The president wants to wipe away the Affordable Care Act and replace it with something more capitalistic, thereby reducing the number of insured Americans (I’m counting my blessings for MassHealth and praising Mitt Romney, which I never thought I’d do in 2012), while also erasing the Waters of the US rule which ensures clean water, and the Climate Action Plan that reduces carbon dioxide emissions because he believes climate change is a myth created and perpetuated by the Chinese to mess with American manufacturing.
The president’s chief advisor is politely referred to as a “ white nationalist ,” and he appointed a Secretary of Education who wants to divert public funding to private schools and use education to “ advance God’s kingdom ,” and nominated a man to the Supreme Court who views laws literally instead of taking legislative history and underlying purpose into account.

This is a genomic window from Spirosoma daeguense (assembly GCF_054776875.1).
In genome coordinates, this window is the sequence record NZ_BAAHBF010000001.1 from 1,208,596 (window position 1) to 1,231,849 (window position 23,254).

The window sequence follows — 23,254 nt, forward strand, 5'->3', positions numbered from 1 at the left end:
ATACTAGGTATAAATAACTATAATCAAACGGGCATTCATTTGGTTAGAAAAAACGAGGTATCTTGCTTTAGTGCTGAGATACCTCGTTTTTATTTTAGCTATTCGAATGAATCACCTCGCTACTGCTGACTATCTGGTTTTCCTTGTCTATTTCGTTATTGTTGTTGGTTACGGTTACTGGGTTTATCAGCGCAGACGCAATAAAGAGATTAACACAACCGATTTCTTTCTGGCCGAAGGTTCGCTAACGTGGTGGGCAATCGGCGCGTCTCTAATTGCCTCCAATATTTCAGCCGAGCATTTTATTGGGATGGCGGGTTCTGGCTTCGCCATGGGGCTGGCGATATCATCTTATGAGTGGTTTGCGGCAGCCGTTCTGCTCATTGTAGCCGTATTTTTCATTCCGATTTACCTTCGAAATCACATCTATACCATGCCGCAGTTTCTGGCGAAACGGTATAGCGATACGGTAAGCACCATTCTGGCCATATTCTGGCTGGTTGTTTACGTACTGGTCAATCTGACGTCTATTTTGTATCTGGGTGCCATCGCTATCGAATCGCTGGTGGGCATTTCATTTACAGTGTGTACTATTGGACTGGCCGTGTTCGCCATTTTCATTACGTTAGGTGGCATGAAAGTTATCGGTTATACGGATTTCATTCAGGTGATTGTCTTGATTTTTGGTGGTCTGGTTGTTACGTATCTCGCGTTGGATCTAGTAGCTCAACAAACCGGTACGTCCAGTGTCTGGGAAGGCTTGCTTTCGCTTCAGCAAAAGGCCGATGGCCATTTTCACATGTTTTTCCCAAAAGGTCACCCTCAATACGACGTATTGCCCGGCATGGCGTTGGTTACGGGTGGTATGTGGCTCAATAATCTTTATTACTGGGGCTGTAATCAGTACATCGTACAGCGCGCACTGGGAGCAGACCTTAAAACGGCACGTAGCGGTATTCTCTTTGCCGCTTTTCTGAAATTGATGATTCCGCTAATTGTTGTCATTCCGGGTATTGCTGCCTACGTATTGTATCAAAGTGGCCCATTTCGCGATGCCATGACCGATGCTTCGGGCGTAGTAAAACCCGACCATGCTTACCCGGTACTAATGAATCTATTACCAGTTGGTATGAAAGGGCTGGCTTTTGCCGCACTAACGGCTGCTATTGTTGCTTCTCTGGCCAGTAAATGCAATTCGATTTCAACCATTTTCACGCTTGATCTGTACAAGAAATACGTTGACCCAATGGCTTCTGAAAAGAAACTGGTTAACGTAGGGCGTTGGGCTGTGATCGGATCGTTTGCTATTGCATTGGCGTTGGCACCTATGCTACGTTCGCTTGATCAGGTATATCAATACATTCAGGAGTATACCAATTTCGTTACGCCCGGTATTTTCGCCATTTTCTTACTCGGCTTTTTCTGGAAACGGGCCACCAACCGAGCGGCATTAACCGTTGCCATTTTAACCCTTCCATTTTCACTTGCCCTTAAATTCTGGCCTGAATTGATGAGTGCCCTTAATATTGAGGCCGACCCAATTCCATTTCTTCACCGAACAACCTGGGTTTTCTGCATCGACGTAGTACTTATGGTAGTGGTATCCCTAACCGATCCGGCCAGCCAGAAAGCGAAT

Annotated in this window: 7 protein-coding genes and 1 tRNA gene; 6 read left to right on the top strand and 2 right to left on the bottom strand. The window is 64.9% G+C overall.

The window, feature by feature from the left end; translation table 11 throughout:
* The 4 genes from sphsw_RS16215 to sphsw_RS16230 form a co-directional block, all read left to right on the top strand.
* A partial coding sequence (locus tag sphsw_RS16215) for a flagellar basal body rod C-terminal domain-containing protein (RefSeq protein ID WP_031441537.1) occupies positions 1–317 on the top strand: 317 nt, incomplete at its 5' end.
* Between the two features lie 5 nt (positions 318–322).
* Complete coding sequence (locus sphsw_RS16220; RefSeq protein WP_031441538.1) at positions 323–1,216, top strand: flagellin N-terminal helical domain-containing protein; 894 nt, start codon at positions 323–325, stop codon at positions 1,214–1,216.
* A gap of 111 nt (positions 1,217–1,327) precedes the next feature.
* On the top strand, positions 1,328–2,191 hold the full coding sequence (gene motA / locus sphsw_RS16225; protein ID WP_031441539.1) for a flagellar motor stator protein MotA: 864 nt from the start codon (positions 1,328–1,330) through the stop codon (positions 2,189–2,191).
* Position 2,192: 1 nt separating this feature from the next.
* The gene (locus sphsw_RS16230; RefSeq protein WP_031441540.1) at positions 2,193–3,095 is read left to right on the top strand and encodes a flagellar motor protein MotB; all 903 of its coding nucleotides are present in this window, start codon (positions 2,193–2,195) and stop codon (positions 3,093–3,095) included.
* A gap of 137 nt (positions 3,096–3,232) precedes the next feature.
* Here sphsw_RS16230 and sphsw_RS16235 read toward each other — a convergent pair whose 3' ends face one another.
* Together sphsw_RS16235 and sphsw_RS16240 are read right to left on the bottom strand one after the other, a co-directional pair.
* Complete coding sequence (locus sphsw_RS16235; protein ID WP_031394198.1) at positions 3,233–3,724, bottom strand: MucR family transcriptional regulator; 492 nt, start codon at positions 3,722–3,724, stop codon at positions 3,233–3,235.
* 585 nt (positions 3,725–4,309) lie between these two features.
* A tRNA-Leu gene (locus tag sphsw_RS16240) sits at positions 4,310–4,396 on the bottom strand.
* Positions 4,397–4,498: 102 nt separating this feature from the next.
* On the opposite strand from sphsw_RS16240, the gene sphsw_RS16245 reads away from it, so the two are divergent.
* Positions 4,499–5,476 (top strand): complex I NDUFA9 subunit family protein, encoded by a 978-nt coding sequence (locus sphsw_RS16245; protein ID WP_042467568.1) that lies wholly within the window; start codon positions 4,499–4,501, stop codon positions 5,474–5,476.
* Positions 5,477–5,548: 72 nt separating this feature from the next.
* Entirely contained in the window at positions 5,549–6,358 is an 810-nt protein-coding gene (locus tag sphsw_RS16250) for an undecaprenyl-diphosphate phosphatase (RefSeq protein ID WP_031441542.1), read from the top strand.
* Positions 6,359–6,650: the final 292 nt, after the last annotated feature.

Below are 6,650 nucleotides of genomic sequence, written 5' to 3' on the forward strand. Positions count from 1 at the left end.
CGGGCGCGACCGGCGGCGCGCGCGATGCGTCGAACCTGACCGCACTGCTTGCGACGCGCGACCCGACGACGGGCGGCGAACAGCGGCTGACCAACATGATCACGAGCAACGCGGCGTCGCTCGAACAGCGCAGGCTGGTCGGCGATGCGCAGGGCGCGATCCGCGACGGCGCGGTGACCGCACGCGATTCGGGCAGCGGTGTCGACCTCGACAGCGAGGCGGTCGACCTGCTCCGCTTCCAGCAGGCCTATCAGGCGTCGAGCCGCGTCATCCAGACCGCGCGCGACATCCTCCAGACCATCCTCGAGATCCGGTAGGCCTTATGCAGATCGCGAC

The president does not seem to be afraid of nuclear war, or of damaging our relationships with foreign allies , or of getting into a strange entanglement with Russia, or of the fact that the majority of the world considers him to be grossly incompetent .
I am afraid of all these things. I am bombarded by these things every time I open Twitter or Facebook. I try to find the will to engage meaningfully with those who think differently from me, to prosthelytize, to shed light. There isn’t energy in me because fear has taken its place. I’m tired of knowing. I am afraid of the things I do not know. I close browser windows and app screens. I detach.